Although a finding of probable cause is a necessary prerequisite to any search, that assessment is only half the battle confronting the defendant in this case. The Fourth Amendment protects the privacy and security of individuals by barring unreasonable searches and seizures. This requirement in turn has been interpreted to encompass two elements:(1) a showing of probable cause; and (2) a search warrant issued on such a showing by a detached and neutral magistrate. Arkansas v. Sanders, 442 U.S. 753, 758, 99 S. Ct. 2586, 2590, 61 L. Ed. 2d 235 (1979). By vesting the probable cause determination in an impartial magistrate instead of in the "officer engaged in the often competitive enterprise of ferreting out crime," Johnson v. United States, 333 U.S. 10, 14, 68 S. Ct. 367, 369, 92 L. Ed. 436 (1948), the amendment minimizes the risk of unreasonable assertions of authority. Arkansas v. Sanders, supra, 442 U.S. at 759, 99 S. Ct. at 2591. Accordingly, the Supreme Court has consistently held that searches conducted without prior approval of a magistrate, no matter how facially reasonable they appear, are "per se unreasonable" and violate the Fourth Amendment. See e.g. Robbins v. California, 453 U.S. 420, 101 S. Ct. 2841, 69 L. Ed. 2d 744 (1981); Colorado v. Bannister, 449 U.S. 1, 2-3, 101 S. Ct. 42, 43, 66 L. Ed. 2d 1 (1980); Coolidge v. New Hampshire, 403 U.S. 443, 454-55, 91 S. Ct. 2022, 2031-32, 29 L. Ed. 2d 564 (1971); Katz v. United States, 389 U.S. 347, 357, 88 S. Ct. 507, 514, 19 L. Ed. 2d 576 (1967).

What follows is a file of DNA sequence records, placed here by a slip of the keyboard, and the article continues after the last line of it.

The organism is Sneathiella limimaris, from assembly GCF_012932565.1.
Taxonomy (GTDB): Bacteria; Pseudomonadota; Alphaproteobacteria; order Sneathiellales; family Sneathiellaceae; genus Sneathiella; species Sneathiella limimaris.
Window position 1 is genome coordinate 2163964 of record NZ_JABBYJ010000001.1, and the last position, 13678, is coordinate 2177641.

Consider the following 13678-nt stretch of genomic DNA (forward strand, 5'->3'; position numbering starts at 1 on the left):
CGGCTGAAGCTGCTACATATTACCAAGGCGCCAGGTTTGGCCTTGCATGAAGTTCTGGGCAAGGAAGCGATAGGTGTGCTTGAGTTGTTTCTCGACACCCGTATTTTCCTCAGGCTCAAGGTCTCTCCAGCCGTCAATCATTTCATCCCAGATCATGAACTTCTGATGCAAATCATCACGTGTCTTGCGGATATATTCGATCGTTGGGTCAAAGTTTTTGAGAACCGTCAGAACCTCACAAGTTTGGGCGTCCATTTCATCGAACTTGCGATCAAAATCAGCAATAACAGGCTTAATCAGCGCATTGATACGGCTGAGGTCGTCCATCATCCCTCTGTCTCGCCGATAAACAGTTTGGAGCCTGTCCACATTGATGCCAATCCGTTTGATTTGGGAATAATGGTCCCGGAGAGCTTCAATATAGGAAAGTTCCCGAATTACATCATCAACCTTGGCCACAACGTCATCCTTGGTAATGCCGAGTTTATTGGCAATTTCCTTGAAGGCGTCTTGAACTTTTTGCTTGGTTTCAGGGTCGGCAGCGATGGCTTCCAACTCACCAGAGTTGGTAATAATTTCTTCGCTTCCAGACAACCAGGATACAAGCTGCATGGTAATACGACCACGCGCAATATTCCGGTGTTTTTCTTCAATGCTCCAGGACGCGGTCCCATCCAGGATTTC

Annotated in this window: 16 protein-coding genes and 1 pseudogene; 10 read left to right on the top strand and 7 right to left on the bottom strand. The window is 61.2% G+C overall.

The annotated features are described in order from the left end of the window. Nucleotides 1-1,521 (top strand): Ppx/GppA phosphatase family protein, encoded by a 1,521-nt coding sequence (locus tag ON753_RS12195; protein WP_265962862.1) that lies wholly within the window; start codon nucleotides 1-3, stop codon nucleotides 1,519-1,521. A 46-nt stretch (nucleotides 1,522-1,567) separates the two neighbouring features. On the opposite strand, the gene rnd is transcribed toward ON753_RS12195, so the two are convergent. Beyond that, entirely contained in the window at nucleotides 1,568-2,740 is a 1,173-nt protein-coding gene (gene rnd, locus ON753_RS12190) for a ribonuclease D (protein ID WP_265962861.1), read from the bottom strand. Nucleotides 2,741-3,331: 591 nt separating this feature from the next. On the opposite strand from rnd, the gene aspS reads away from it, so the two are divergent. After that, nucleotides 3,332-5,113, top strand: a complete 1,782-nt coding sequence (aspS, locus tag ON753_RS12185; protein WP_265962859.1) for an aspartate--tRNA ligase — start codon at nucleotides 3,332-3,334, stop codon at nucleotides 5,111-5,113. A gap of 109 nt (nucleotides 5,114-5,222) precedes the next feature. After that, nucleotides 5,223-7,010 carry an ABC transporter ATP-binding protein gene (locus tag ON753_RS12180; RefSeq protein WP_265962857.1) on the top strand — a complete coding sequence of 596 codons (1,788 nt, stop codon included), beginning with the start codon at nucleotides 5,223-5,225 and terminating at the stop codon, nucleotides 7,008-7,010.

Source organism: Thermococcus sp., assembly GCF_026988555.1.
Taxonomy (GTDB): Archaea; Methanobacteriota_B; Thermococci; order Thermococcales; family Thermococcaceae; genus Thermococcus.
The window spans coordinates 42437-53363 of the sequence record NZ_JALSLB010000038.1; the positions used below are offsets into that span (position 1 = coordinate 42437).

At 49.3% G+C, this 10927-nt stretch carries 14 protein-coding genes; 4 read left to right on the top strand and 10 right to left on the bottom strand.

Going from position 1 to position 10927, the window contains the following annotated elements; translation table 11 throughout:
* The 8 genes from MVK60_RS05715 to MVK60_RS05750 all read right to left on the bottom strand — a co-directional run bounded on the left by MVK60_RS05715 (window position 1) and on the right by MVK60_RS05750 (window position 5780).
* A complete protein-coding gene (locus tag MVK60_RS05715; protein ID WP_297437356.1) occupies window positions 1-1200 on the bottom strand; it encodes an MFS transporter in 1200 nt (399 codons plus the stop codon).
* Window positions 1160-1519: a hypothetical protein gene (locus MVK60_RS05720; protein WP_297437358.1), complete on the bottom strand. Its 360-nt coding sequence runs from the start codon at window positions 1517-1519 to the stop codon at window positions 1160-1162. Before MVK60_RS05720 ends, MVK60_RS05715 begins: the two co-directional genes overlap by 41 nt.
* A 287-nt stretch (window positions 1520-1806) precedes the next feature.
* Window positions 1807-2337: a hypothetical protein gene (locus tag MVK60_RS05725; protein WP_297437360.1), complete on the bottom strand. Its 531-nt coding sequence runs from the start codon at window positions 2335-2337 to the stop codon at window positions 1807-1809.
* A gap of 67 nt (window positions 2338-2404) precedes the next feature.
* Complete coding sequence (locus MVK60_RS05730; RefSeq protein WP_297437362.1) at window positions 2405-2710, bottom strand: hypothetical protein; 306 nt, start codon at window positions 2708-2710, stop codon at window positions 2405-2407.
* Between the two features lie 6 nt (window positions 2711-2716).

Like any judicial interpretation, however, exceptions to the warrant requirement have been created where "it was concluded that the public interest required some flexibility in the general rule." Arkansas v. Sanders, supra, 442 U.S. at 759, 99 S. Ct. at 2591. These exceptions have been "jealously and carefully drawn" and there must be a showing by those claiming the exemption that exigent circumstances made the procurement of a warrant impracticable. Coolidge v. New Hampshire, supra, 403 U.S. at 455, 91 S. Ct. at 2032. One such exception, claimed by Officer Conrad in this case, is the so-called "automobile exception," which has been the focus of seemingly endless judicial attention with often incompatible or contradictory results.
In a long line of decisions originating with Carroll v. United States, 267 U.S. 132, 45 S. Ct. 280, 69 L. Ed. 543 (1925), the Supreme Court has held that a search warrant is unnecessary "where there is probable cause to search an automobile stopped on the highway; the car is movable, the occupants are alerted and the car's contents may never be found again if a warrant must be obtained." Chambers v. Maroney, 399 U.S. 42, 51, 90 S. Ct. 1975, 1981, 26 L. Ed. 2d 419 (1970). A recognition of several distinguishing factors contributed to the evolution of the "automobile exception" in these cases. First, the circumstances that furnish probable cause to search a particular vehicle most often are unforeseeable and arise suddenly and unexpectedly. Second, the opportunity to search is often a brief one since the vehicle can easily be moved out of the locality and the alerted occupants may remove relevant evidence from its interior. Finally, where an automobile is stopped on a public road, no practical alternative exists to a warrantless search. For purposes of the Fourth Amendment, there is little constitutional significance between an immediate warrantless search of the vehicle and a seizure of the vehicle until a warrant can be obtained; the immobilization of the automobile for an indefinite period, while approval of a magistrate is sought, is no less an intrusion deserving of constitutional protection than an on-the-spot search. Chambers v. Maroney, supra, 399 U.S. at 50-51, 90 S. Ct. at 1980-81.